KANSAS CITY, MO — A bakery in crisis looks only to the immediate: the immediate needs for production and for the people it serves. But at some point, thought must be given to what happens down the road.

During war, there is no such deadline, so Anna Makievska, founder of Bakehouse in Kyiv, Ukraine, thinks of the future realistically … but with hope.

“We have always been a high quality — and high price — business, so not everyone in Kyiv could afford our products,” Makievska said. “After the war — and even now, during the war — we cannot have the same clientele we had expected to when we were planning our investments.”


Although opening an upscale, premium artisan bakery was Makievska’s dream, the reality now is that she must consider a shift in her product offerings to not only accommodate Ukrainian consumers who will have little to no income post-war, but also remain a provider of food to people in the current crisis.

To accomplish that, Makievska is looking for guidance from other bakery operators who have successfully balanced their business ledger with supplying accessible, affordable products to the people who need it most.

When looking to the future, Makievska also must consider what kind of support the bakery will need to keep it open in a post-war reality. Although she is currently in Portugal, Makievska — whose husband was required to stay in Ukraine — will return to the bakery and her hometown.

And when the fighting ends, it’s not simply “back to business.” Bakehouse will have a long road ahead, and peace is Ukraine is, frankly, the beginning of a difficult future. There is a lot that the commercial baking industry could offer in terms of help, whether it’s financial support, help with equipment or even just expertise.

"My dream is that bakers from around the world will someday come visit Bakehouse. This is a unique place with unique bread, and I want bakers to see Bakehouse in Kyiv." —Anna Makievska | founder | Bakehouse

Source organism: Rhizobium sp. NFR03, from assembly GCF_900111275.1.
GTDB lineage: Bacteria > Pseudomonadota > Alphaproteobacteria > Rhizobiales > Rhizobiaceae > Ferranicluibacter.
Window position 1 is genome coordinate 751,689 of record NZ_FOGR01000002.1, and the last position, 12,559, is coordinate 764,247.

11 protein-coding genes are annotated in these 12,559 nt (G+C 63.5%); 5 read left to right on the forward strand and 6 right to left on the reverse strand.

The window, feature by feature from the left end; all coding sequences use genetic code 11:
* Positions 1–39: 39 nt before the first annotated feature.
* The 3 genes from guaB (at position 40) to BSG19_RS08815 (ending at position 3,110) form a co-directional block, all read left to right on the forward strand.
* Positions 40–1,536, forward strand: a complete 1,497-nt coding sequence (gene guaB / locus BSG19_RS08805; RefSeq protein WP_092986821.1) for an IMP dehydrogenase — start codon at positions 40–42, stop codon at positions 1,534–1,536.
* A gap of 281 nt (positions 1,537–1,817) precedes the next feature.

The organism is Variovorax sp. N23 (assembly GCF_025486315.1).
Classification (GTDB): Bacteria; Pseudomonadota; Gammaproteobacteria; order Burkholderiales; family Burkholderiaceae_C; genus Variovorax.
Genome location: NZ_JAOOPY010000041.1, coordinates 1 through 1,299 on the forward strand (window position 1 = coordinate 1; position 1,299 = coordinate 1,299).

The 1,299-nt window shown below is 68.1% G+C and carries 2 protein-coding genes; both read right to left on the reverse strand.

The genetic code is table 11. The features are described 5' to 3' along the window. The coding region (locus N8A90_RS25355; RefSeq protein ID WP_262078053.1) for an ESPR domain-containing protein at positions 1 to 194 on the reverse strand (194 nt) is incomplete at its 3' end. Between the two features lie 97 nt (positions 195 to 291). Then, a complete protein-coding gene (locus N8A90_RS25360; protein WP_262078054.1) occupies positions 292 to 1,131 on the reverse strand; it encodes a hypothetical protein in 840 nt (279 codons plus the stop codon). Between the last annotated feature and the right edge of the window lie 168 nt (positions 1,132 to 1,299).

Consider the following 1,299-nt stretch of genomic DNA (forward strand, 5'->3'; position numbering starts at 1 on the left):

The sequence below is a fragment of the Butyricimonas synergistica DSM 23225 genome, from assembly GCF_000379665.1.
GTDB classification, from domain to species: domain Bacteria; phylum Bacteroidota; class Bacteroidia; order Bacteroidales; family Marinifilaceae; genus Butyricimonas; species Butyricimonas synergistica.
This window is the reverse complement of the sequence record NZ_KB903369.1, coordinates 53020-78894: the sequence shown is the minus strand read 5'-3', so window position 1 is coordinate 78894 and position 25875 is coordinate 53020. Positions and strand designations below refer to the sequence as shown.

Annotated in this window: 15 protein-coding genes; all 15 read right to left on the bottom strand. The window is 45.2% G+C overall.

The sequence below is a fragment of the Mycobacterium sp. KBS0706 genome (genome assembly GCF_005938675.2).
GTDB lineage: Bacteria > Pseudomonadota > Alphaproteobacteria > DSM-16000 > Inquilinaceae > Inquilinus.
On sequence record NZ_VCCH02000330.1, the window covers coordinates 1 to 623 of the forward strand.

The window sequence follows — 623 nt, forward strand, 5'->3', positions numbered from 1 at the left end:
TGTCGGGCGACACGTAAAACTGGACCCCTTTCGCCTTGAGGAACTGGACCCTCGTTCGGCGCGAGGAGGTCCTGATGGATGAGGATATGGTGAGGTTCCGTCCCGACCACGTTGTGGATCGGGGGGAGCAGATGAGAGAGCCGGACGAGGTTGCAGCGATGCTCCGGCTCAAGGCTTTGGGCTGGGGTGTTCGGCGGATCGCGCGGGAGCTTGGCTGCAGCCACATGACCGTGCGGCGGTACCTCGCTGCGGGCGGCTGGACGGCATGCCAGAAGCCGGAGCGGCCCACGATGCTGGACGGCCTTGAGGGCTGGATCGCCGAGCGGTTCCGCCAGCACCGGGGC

“I’m sure there are a lot of people with high levels of expertise on things like energy savings or process effectiveness,” Makievska said. “I’ve been thinking a lot about knowledge and expertise that can be given to Ukrainians and Ukrainian businesses.”

She also mentioned that internships or visits from bakery professionals to Ukraine could help Bakehouse understand new practices for cost savings and efficiency.

Opening Bakehouse was Makievska’s dream, and it’s not one she plans to restart somewhere outside of Ukraine … at least not because she was forced to.

“I’ve had offers to relocate Bakehouse,” she said. “At this moment, I cannot imagine Bakehouse relocated. I want my business to thrive and be very successful in Ukraine. If we were to open Bakehouse somewhere else, I dream that it would be an addition, and only built from a state of happiness and creating something new. Not because we are running from the war.”

And as Makievska thinks about how to keep the bakery alive and help it grow in the future, she has one more dream.

“When I was opening Bakehouse, I visited bakeries in the US, Scandinavia and all over Europe,” she said. “My dream is that bakers from around the world will someday come visit Bakehouse. This is a unique place with unique bread, and I want bakers to see Bakehouse in Kyiv.”


But her biggest dream is for business owners — and all people — of Ukraine.

“On February 24, we stopped caring about ourselves,” she said. “We care about everyone around. Ukrainian business owners are exhausted people who give every day. We need to somehow recharge and create something beautiful.”

There is a saying that one cannot pour from an empty cup.

“I wish the people of Ukraine to have a full cup,” Makievska said. “And to generously give this to the world. We are a unique nation and have much to give.”

This story is the final installment of a five-part series. For information on how to support Bakehouse, visit the GoFundMe campaign, Bake For Ukraine, launched by Jonathan Przybyl, owner of Proof Bread in Mesa, AZ.